The project is intended to accomplish five main objectives in terms of its potential for technical innovation and commercial application in the field of navigation aid for blind or visually impaired persons. The first objective is to provide a navigational aid that can track the location of a blind person anywhere, including areas where a global positioning system (GPS) is not available or not reliable (e.g., indoors, in urban areas with tall buildings, etc.). The second is to look ahead in time and space to plan a route that allows a visually impaired person to get to a destination, then to adaptively update the route based on vision system recognized obstacles that are to be avoided, such as people or construction within the path (a concept known in robotics as Event Horizon). The third is to take gestural input and provide natural route guidance based on tactile stimuli (instead of relying solely on auditory or visual instructions). The fourth objective is to use computer vision techniques to verify that the user has reached the correct destination, as well as to find stairs, elevators (buttons), hallways, and doors in the visual scope to help with navigation. The final objective is to take input from and provide input to intelligent traffic systems (for example, the ability to communicate with drivers to send them alerts when they are getting close to a blind person who is crossing the street).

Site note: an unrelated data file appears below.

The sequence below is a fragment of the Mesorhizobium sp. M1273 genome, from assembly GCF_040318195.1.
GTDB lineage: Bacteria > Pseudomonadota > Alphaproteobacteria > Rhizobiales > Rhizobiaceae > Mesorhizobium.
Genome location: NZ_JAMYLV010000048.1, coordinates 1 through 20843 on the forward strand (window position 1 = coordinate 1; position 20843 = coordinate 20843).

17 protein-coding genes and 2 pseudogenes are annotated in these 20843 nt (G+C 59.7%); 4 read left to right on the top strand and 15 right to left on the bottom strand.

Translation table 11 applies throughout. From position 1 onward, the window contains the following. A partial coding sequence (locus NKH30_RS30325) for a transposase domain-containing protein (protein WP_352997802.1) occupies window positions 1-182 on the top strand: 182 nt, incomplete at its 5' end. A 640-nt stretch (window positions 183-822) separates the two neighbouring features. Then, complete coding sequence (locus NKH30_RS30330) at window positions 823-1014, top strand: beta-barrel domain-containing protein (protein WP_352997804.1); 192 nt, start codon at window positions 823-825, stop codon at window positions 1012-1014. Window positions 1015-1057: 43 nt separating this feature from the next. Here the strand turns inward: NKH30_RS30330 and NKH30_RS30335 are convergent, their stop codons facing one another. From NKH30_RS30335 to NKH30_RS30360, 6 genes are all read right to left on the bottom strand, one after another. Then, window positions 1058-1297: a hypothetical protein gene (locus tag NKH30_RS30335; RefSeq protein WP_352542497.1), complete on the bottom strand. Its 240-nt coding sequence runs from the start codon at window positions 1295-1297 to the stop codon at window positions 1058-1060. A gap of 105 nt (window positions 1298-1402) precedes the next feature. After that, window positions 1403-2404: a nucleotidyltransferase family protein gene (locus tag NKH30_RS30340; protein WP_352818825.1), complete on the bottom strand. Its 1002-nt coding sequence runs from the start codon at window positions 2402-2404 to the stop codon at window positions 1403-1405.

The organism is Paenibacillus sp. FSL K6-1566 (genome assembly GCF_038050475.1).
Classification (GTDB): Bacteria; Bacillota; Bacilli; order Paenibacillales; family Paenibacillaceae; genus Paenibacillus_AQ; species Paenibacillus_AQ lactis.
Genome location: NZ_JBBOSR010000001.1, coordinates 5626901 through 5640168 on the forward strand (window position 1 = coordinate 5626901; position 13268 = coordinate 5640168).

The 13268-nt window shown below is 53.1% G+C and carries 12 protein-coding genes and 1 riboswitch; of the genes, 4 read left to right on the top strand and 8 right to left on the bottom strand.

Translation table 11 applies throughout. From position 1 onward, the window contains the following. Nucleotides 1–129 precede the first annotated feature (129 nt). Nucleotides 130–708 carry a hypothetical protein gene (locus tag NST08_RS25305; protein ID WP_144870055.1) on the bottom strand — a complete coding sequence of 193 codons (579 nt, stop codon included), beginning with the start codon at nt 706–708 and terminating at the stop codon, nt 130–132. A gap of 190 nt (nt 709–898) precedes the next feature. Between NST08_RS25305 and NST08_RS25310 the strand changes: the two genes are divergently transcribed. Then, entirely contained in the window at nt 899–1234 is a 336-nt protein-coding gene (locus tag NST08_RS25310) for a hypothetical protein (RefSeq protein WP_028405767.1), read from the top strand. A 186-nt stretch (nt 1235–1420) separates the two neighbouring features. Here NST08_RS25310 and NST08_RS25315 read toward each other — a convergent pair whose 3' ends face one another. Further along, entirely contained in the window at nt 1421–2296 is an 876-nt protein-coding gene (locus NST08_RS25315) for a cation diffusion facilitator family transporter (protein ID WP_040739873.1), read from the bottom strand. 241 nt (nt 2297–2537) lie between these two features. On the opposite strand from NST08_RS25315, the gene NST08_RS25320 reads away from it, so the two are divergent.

To develop a navigation aid for people with vision disabilities that will increase their mobility by providing them with spatial awareness for long path-planning and guidance.